Alternative Dispute Resolution (ADR) refers to any means of settling disputes outside the courtroom. ADR is not the 'first step' in litigation; it is a real alternative providing an invaluable tool for the swift and cost-effective closure to a dispute. Although mediation is the most popular and widely recognised form of ADR, there are other forms which the ADR Group can assist in helping you find the right specialist.
Adjudication is a quick and relatively inexpensive method of resolving a dispute, whereby an impartial third party adjudicator decides the issues between the parties.
Adjudication is a short-term type of dispute resolution technique used extensively in the construction industry, which allows parties’ access to an adjudicator who hears the outline arguments of both sides and makes a fast decision to allow both parties to advance quickly with their project.
Arbitration is a formal and private method of dispute resolution where cases are resolved by the decision (award) from one or more independent Arbitrators. The Arbitrator will review evidence and impose a decision that is both legally binding and enforceable in law. Parties can agree to bear there own costs or be bound by a costs award determined by the Arbitrator.
In contrast to litigation, parties are able to choose the Arbitrator(s). This is especially useful when the subject matter is highly technical and requires a degree of expert knowledge (for example quantity surveying, construction or property law). Arbitration is cheaper and quicker than taking a dispute to court and awards are non-public and can be made confidential.
To ensure you appoint the highest quality Arbitrator to deal with your dispute, ADR Group will only appoint Arbitrators who have qualified with and are registered with the Chartered Institute of Arbitrators.
Selecting the right Arbitrator for your dispute is extremely important. Our dedicated case advisors are on hand to offer advice and see that both your requirements and expectations are met in full. ADR Group offer no obligation fee quotations meaning you know the total cost of the arbitration process from the outset, with no hidden costs.
Conciliation is a method of alternative dispute resolution whereby parties to a dispute use a conciliator who meets with the parties separately and jointly, in an attempt to resolve their differences. The conciliator does this by lowering tensions, improving communications and encouraging parties to explore potential solutions.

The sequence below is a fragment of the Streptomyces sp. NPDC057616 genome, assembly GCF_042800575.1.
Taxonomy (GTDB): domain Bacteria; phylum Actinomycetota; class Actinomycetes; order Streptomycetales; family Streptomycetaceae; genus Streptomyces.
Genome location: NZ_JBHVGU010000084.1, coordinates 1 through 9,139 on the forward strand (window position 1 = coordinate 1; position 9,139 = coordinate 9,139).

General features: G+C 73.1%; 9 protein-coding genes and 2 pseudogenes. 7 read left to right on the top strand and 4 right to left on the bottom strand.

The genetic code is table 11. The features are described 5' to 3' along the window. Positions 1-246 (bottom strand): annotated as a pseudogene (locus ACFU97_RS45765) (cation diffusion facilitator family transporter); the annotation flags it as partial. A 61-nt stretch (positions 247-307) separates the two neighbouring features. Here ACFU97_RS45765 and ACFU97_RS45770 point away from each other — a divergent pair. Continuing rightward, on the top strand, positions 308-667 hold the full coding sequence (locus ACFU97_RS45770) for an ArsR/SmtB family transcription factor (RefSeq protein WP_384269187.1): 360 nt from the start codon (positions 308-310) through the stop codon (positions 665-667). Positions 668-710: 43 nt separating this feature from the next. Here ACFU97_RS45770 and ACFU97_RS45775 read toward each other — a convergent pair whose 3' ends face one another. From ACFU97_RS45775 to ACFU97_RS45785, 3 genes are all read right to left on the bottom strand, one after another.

Conciliation is different to arbitration in that it has no legal standing. The conciliator usually has no authority to seek evidence or call witnesses and does not usually write a decision or make an award.
Conciliation is different to mediation in that often the parties are in need of restoring or repairing the relationship, for either personal or business reasons.
In Early Neutral Evaluation (ENE), a third party evaluator with specialist knowledge of the subject matter acts as a neutral person to asses facts, evidence and legal merits of a dispute. Though the evaluation is non-binding, it is available to both parties and often paves the way for more constructive negotiation.
ADR Group has a wealth of experience in this field and is able to offer professional experts ranging from practising Solicitors and Barristers to retired Judges.
Negotiation is an informal means of resolving a dispute. The process starts with an approach to the other side detailing the nature of your complaint and proposals for how it can be rectified. The other side need to agree to take part before your representative approaches them.
The process is non-binding, though both sides can agree to make a negotiated agreement into a legally-binding contract or order. This would then be enforceable in law.
In some disputes, such as medical negligence or housing disrepair, the courts say that you must try to negotiate with the other party before applying to the court. By appointing a negotiator to act on your behalf, you can reduce the legal costs that would usually be associated with formally instructing a solicitor to advise on your claim and then act on your behalf.
Negotiation is different to other forms of dispute resolution in that the negotiator acts on your behalf and represents your interests. In most instances, the negotiator will be legally qualified and able to advise on the best course of action.
For further information or to discuss the nature of your dispute and the options available to you, please contact our Dispute Resolution Services team by telephone on 020 3600 5050 or by e-mail at firstname.lastname@example.org.